Monday, September 11, 2006

What's the best inflation measure? Depends on who's asking.

I'm back from a brief hiatus. Our office has moved, and it hasn't left much time for blogging. Now everything is in place, and its back to work.

There is considerable debate on the blogosphere about what's the best inflation measure. There is CPI, Core CPI, Median CPI, Trimmed Mean CPI, as well as each of these in PCE form.

There are many who argue that core inflation understates inflation. If Joe Consumer has to pay more for gas, then his cost of living has clearly gone up. I think that's right. So if you are looking for a measure of cost of living increases, headline CPI is your number. That is a perfectly legitimate way of looking at inflation.

But if you are concerned with monetary policy, then better to take a monetarist's view on inflation. So if we assume...

P = M / Q

Where P is the price level, M is the money supply, and Q is the quantity of goods.

... then inflation (or change in the price level) is a function of the change in M and Q.

Economists try to measure M and Q directly, but for various reasons most economists agree that we can't get accurate enough results to calculate P from these figures.

So we have to try to measure P by observing market prices. But by looking at my equation, we see that if a change in P is caused by a change in M, all prices would be impacted similarly. Unfortunately, when we look at real market prices, we don't see them all moving in the same way. That's because each good is subject to its own supply and demand factors in addition to a universal money supply factor. If we are concerned with whether we have the right supply of money, then what we really want to do is isolate the money factor from the good-specific factors.

Here is where this logic train is heading. Obviously if you are trying to isolate the money supply factor, then taking a straight average of the prices of all goods doesn't make much sense. The average would be influenced by outlier prices, and we know the outliers must be the ones most impacted by good-specific factors. Take gasoline prices. Gas prices have risen in recent periods due to increased cost of inputs (oil) and supply constraints (e.g., refinery capacity shortages). This doesn't have much to do with a rising money supply.

Core CPI/PCE attempts to isolate this factor by ignoring food and energy, which tend to be quite volatile. That's a start, but it could well be that any number of prices are unusually influenced by good-specific factors.

So this leads us to the trimmed mean measure. This is where the most volatile PCE components are eliminated each month, regardless of what they might be, and an average is taken from the remaining. I think that's as close as we're going to get to isolating the money effect without going through some serious data massaging. Currently, the FRB of Dallas is keeping the measure. They've recently published a Power Point presentation on the subject, available here.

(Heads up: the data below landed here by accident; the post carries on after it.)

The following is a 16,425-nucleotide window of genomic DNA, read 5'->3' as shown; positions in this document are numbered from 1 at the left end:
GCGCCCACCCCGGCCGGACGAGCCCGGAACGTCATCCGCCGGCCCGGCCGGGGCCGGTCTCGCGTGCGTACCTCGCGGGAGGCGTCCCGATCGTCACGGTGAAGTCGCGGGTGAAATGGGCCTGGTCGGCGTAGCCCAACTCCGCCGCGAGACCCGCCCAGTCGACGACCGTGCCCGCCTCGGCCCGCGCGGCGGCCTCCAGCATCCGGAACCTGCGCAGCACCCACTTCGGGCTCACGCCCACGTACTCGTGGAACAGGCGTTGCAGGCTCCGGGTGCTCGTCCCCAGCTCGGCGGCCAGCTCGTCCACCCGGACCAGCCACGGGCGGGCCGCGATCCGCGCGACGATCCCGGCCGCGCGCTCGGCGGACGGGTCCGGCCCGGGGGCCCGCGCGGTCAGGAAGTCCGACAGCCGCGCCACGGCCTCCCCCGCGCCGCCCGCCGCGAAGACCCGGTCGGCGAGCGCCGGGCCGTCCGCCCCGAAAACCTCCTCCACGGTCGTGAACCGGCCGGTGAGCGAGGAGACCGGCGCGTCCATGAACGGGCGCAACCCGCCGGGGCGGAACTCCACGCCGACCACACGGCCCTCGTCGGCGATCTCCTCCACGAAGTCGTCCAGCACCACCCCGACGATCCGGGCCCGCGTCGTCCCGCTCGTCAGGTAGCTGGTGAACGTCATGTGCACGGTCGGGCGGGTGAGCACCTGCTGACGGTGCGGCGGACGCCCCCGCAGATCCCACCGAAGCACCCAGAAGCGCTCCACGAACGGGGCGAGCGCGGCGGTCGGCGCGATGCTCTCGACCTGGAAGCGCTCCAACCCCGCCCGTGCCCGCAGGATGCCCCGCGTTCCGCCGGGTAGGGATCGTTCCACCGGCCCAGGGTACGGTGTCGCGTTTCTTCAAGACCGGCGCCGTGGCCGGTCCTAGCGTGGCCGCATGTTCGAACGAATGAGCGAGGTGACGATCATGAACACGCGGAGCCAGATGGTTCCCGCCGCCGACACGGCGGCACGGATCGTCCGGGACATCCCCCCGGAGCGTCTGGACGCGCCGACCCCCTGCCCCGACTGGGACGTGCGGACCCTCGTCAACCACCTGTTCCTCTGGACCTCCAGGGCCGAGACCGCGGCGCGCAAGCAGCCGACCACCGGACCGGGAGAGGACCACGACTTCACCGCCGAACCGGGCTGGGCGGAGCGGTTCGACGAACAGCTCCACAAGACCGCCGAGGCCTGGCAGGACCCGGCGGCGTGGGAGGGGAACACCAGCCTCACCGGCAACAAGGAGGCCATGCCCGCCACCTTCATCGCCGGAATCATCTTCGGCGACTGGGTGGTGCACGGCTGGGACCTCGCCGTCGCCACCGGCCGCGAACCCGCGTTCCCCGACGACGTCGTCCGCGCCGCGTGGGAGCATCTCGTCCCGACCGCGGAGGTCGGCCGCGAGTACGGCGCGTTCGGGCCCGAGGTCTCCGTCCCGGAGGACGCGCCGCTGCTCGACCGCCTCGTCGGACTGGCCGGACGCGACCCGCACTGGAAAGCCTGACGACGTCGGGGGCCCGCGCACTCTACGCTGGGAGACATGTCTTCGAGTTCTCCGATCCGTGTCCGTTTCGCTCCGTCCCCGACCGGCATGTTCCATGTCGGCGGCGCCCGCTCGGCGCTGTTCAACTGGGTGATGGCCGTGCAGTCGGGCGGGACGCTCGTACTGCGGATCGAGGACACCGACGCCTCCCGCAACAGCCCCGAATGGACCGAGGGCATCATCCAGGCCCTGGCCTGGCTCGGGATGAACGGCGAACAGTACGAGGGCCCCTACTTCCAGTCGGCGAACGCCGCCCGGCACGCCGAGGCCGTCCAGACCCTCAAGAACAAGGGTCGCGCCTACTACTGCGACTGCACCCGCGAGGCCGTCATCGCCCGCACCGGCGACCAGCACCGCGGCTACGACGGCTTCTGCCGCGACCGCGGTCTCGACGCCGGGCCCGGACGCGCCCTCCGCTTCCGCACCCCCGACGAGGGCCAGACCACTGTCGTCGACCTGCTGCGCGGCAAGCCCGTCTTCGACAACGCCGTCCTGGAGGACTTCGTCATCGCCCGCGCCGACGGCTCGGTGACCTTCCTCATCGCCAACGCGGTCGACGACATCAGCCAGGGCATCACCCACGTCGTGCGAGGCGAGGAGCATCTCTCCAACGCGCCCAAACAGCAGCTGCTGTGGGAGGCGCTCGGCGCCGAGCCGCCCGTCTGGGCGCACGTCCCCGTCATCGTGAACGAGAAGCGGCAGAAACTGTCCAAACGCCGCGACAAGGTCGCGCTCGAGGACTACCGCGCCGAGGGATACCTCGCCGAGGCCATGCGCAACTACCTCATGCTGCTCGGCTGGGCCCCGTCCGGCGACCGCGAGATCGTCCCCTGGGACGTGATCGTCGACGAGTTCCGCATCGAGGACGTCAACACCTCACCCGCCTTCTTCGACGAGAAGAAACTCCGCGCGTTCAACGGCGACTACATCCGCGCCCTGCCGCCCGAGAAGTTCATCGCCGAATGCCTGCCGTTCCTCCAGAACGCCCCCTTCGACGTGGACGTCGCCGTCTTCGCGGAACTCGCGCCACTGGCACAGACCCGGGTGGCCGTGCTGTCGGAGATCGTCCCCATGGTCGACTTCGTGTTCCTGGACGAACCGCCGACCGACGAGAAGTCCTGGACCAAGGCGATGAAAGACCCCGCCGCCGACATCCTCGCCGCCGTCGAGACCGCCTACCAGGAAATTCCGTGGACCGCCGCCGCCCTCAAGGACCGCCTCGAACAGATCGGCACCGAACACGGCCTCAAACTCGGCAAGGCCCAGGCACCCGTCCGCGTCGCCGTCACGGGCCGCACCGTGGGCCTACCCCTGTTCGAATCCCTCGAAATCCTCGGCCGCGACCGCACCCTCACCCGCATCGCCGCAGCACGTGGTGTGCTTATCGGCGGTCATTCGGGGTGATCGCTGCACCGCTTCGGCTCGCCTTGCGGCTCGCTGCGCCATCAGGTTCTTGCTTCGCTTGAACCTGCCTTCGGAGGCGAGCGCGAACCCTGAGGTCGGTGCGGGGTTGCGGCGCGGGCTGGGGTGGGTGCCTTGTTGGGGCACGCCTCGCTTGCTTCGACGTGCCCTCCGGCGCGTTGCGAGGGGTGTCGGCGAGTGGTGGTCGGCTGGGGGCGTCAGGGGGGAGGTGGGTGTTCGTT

As you can see on page 21 of the presentation, the trimmed mean has been stubbornly high, suggesting to me that the Fed is more likely to at best hold rates where they are. Maybe the bond market is coming around to this way of thinking. The 10-year has fallen 3/4 of a point in the last 6 trading days.

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1 comment:

steve feiss said...

Tom, I don't mean to be a haunt. I am very impressed with your thought process in this last post. Honestly I can hardly spell any of those things, let alone fully grasp their meanings nearly as well as you do. I can however say that there has been more to the recent downtic in the Treasury market than fearing the Fed's view of Trimmed Mean CPI. Corporate supply calender as you probably know, has been gi-normous and we've been in a data void. Europe has been (in my humble opinion) in the lead spot ... the tail waggin' the dog (?) if you will, constantly bombarding the capital mkts with further tightening talk. UK keeps posting strong econ data as well. SO, supply, strong global data and Range-zilla have had a bit to do with the recent mkt downturn. Interestingly enough, gotta point out that after a few days of respecting the 'top' of the range, trending lower by 3/4pt, we snapped back most of that over the course of the last 12hrs post 10yr re-opening!

Interestingly enough, I find myself agreeing with you more than not. Please understand that ... love curve steepening idea (core longer term position). Today's notion of Fed on hold (happens when we are transitioning from tightening to easing, agreed?). I just can't help but wonder after reading this recent post, IF the Fed was thinking about coming back in off the bench, and tightening, given Bernanke is so darn transparent, you'd think we'd have heard something like this from some of the Fed-speak over the past few days. Maybe we did, and I missed it and THAT's why the longer end of the curve trades so well (Land of the Big '01s LOVES a Fed that's fightin' inflation, right?)??

OTHERWISE, did want to mention something else we are hearing from OUR clients and colleagues, is the current meltdown in commodity space having been largely behind recent mkt UPtic (post 10yr auction yesterday). Should help contain inflation which would help the Fed move to the sidelines sooner rather than later. Interesting. Seems to me the other side of that coin is it should also help consumers and corporations alike who've been penalized with higher energy costs. Curious where you might stand on this one ...